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Nonprofit Washed Ashore crafts art and jewelry from ocean plastic

AirBird alerts users to open windows when CO2 is too high

January 12, 2021 by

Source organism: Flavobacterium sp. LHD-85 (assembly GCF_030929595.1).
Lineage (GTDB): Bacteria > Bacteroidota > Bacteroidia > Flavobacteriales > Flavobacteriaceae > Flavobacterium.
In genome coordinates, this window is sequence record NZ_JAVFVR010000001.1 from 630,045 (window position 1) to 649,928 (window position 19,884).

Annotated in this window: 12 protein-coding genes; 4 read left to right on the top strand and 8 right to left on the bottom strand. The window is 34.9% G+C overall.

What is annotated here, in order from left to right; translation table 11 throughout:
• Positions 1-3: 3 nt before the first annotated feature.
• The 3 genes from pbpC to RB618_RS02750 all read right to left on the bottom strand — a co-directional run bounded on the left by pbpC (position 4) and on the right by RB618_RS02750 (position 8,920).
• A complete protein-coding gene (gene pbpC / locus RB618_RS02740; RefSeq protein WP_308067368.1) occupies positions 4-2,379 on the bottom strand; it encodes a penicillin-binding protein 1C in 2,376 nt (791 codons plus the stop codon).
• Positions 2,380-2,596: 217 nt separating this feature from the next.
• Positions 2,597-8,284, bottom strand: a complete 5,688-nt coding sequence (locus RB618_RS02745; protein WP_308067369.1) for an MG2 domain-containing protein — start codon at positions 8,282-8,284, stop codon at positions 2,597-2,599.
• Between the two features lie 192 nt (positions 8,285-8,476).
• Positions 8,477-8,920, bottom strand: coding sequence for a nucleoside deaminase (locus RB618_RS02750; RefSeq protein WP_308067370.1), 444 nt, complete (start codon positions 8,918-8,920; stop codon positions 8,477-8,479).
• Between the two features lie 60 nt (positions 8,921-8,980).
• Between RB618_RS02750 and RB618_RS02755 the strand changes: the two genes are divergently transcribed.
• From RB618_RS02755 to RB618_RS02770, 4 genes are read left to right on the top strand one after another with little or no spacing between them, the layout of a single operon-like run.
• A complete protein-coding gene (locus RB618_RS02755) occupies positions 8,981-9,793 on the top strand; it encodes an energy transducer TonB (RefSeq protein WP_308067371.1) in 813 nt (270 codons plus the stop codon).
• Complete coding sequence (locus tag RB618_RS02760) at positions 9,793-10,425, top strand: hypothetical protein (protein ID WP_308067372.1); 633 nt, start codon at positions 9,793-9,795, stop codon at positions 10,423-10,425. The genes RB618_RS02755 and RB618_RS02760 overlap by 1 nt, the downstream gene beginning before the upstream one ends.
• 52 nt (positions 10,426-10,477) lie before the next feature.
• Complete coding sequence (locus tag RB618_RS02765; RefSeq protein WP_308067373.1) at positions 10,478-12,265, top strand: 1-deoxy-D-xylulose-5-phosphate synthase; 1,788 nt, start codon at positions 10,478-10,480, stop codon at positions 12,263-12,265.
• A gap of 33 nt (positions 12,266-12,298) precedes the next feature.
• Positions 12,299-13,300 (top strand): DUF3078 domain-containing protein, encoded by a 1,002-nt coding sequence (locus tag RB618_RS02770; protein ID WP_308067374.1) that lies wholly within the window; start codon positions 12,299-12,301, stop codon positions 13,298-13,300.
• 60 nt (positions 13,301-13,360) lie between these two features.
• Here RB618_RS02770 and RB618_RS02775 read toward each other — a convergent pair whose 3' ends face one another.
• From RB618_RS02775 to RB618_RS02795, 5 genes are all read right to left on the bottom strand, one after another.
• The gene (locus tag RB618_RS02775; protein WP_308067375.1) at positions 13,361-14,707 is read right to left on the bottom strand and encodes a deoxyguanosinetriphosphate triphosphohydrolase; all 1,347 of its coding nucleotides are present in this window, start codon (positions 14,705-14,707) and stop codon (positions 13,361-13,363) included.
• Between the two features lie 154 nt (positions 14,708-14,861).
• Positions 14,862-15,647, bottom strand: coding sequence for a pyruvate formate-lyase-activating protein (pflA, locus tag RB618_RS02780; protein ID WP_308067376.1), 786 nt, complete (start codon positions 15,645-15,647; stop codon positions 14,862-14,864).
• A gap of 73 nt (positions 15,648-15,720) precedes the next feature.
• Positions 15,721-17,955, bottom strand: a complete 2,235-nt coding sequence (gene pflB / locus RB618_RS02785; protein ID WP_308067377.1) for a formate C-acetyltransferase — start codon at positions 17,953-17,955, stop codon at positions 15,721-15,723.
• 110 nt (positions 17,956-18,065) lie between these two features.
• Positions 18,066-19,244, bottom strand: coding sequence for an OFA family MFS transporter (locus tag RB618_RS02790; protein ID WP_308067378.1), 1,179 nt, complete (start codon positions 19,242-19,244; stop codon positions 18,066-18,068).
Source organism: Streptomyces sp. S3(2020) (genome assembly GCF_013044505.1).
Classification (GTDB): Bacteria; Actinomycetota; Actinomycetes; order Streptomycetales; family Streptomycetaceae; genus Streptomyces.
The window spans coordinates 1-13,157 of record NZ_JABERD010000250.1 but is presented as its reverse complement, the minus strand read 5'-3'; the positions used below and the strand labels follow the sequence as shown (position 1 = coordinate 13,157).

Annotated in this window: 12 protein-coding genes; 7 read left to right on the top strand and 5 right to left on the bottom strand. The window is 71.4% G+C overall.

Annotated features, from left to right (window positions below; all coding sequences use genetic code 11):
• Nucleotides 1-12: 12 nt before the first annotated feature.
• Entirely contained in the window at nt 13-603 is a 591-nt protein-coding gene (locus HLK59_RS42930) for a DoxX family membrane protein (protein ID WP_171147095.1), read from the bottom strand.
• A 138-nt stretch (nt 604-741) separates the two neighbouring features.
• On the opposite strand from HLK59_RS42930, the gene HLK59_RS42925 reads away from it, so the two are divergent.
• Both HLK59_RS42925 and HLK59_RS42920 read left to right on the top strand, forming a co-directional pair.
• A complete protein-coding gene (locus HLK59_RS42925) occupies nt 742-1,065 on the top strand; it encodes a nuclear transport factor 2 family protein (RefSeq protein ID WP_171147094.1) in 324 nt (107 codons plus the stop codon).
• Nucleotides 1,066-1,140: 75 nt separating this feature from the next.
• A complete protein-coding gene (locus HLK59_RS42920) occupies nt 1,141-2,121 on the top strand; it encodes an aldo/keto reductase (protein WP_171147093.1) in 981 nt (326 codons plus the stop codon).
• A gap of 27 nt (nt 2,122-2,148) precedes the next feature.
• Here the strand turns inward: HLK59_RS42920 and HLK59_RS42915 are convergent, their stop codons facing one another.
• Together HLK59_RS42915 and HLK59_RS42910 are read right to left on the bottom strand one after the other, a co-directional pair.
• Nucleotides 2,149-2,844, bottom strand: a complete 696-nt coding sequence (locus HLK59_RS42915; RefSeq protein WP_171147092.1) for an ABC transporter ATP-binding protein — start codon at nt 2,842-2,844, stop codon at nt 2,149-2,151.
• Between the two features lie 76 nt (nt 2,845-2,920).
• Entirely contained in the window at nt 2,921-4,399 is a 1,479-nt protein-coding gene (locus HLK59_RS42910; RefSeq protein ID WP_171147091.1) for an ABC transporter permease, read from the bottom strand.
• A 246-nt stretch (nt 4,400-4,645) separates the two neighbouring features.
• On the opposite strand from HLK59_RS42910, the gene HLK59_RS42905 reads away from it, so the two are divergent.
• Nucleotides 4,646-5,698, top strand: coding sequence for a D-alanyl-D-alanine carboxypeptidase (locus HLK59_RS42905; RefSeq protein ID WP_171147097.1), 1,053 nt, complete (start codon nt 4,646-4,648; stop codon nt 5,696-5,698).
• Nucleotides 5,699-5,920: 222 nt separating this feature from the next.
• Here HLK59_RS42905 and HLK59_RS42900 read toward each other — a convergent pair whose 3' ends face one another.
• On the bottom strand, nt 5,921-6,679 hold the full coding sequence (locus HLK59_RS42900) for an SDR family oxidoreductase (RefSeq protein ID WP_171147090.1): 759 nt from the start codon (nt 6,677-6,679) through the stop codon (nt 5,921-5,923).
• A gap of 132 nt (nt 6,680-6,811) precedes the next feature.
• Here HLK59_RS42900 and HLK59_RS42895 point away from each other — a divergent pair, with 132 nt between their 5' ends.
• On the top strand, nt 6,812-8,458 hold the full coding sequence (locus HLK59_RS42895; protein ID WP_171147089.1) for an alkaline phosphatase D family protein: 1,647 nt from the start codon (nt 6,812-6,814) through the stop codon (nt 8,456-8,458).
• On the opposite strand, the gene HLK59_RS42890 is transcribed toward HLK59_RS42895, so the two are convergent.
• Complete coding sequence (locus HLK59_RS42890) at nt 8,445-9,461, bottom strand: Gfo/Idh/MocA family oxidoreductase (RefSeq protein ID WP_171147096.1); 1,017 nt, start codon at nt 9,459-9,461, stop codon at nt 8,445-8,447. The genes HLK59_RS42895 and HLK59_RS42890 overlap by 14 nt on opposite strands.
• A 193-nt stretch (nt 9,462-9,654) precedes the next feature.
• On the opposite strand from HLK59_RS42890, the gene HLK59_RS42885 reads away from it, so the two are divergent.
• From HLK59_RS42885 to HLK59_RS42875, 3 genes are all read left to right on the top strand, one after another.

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Air pollution is a widely reported contributor to poor health conditions worldwide. While outdoor air quality is regularly monitored for dangerous levels of toxins, indoor air is often overlooked. But most of the developed world spends up to 90% of their time indoors. With this in mind, AirBird has taken flight as a product that measures and reports on the air quality indoors. Designed in Denmark and made in the EU, AirBird is a canary-yellow unit that measures true CO2, along with temperature and relative humidity. Syncing with the air every few minutes, the device then monitors air quality over time, culminating information on current and long-term conditions.  Related: Sead Pod offers grassroots solution to air pollution and global warming It takes just a few minutes to set up and is easy to use. Once in place, AirBird will provide an alert when CO2 levels become too high, a common result of insufficient ventilation, especially when people are gathered into the same space. With a chirp or a flashing light (or both), the device reminds users to open a window to improve circulation or move to another space. Although the AirBird doesn’t directly fix air quality , it provides information and encouragement to direct attention to air quality concerns. For example, the AirBird was tested in a Danish public school for more than a year in order to provide useful information when planning an upcoming renovation. Representative Vinay Venkatraman said, “The AirBird enables healthy living spaces by bringing good design, high technology and behaviour change in a simple to use product.” Study after study shows that air quality can affect concentration levels and sleep. It’s also a contributing factor toward asthma and allergies. As such, the AirBird technology is inspired by the canary. Many decades ago, miners used bright yellow canaries in the coal mines to warn workers of carbon monoxide and other toxic gases. The birds would react to the poor air elements , which alerted workers to leave the mine before becoming sick. This clever indoor climate sensor can be used in children’s bedrooms, schools and childcare facilities to provide peace of mind to parents and caregivers who often have windows closed off due to safety concerns. It’s equally effective in boardrooms or basement offices. At home, it can be relied on during social gatherings when the carbon dioxide level may rise. Used in conjunction with practices such as proper cleaning and handwashing, AirBird can contribute to a healthier overall space. “The AirBird helps families to develop clean air habits — which is as important as other healthy habits like regular exercise and eating healthy,” Venkatraman said. The premium model provides the ability to monitor air in several different spaces within the home, such as the baby’s room, the living room and the basement using a smartphone app. + AirBird Via Dezeen   Images via AirBird